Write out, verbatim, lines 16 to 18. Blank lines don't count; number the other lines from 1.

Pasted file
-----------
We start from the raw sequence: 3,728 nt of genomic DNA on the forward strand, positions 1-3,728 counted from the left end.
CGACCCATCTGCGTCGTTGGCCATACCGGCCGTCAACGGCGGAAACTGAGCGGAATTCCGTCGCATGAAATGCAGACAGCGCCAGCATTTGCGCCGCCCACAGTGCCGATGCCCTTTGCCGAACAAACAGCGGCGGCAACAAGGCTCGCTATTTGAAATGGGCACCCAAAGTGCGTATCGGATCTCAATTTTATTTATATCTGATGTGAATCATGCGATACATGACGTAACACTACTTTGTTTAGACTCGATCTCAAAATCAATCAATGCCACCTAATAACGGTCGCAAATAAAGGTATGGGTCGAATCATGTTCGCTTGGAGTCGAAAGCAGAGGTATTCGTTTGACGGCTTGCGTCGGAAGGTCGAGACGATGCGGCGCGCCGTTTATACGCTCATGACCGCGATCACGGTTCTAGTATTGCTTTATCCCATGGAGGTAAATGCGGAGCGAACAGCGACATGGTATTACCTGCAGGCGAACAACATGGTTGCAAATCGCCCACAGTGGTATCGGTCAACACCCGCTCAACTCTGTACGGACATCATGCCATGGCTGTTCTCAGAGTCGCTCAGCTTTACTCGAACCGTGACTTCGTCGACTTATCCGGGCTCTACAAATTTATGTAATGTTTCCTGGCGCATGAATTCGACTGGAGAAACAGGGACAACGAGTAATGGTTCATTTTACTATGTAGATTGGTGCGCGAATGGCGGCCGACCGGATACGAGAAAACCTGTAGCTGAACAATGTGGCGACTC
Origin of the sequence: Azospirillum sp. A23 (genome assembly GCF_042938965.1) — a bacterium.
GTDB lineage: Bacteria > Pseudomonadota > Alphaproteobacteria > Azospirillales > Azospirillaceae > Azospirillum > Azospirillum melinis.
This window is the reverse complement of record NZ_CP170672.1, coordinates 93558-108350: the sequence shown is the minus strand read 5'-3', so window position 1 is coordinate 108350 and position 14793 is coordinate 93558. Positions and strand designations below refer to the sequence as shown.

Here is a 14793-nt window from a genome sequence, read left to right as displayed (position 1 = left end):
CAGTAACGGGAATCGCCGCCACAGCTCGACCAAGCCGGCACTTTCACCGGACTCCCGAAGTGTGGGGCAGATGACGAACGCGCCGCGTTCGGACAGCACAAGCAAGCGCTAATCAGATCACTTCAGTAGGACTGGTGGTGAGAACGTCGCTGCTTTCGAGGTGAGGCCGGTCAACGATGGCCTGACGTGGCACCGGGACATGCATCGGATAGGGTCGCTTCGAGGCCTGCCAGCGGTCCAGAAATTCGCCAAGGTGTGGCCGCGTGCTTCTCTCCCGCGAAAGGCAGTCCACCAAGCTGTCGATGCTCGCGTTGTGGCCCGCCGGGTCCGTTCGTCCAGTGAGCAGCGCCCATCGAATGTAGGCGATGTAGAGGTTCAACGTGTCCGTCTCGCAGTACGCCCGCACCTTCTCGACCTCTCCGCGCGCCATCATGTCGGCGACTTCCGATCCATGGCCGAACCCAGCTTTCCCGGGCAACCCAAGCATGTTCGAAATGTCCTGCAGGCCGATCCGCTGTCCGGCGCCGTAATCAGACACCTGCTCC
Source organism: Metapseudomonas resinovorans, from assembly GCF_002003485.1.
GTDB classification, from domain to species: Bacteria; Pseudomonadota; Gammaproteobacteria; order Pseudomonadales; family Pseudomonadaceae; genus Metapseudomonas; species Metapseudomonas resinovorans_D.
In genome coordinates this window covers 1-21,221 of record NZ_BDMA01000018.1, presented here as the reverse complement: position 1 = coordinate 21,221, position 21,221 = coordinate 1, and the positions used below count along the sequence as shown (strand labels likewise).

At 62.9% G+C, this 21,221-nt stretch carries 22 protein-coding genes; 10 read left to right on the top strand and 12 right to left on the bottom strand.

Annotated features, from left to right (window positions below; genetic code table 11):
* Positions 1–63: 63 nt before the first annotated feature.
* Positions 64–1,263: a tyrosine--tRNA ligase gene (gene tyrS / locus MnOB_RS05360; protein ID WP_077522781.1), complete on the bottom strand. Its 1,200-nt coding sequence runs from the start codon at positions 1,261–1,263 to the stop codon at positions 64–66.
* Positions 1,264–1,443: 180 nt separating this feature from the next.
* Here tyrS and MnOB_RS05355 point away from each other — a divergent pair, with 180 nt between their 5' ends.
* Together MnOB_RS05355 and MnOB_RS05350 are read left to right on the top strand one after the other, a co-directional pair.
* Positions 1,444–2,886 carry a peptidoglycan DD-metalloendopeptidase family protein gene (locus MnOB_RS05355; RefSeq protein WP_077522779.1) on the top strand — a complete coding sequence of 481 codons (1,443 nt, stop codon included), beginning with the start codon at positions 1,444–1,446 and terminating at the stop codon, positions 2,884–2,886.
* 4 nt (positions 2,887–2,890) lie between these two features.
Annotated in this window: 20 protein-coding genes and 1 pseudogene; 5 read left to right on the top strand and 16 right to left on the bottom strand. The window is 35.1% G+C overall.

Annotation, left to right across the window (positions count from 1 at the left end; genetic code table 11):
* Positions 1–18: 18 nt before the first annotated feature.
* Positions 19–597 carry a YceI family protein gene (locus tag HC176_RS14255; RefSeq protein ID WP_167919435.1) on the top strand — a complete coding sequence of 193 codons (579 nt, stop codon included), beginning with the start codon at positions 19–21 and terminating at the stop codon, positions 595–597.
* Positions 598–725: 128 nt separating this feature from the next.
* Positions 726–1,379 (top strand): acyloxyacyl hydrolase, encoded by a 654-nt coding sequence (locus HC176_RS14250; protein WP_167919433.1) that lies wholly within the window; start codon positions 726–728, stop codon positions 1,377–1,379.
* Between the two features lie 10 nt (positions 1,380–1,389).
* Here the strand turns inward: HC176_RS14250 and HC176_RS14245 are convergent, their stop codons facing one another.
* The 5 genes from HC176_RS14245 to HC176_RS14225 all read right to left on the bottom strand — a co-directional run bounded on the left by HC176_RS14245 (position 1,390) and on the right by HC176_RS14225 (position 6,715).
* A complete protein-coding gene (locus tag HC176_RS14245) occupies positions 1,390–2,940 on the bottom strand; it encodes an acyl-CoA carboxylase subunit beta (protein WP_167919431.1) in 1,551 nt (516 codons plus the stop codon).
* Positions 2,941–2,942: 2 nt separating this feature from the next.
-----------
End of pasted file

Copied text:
* Here tyrS and MnOB_RS05355 point away from each other — a divergent pair, with 180 nt between their 5' ends.
* Together MnOB_RS05355 and MnOB_RS05350 are read left to right on the top strand one after the other, a co-directional pair.
* Positions 1,444–2,886 carry a peptidoglycan DD-metalloendopeptidase family protein gene (locus MnOB_RS05355; RefSeq protein WP_077522779.1) on the top strand — a complete coding sequence of 481 codons (1,443 nt, stop codon included), beginning with the start codon at positions 1,444–1,446 and terminating at the stop codon, positions 2,884–2,886.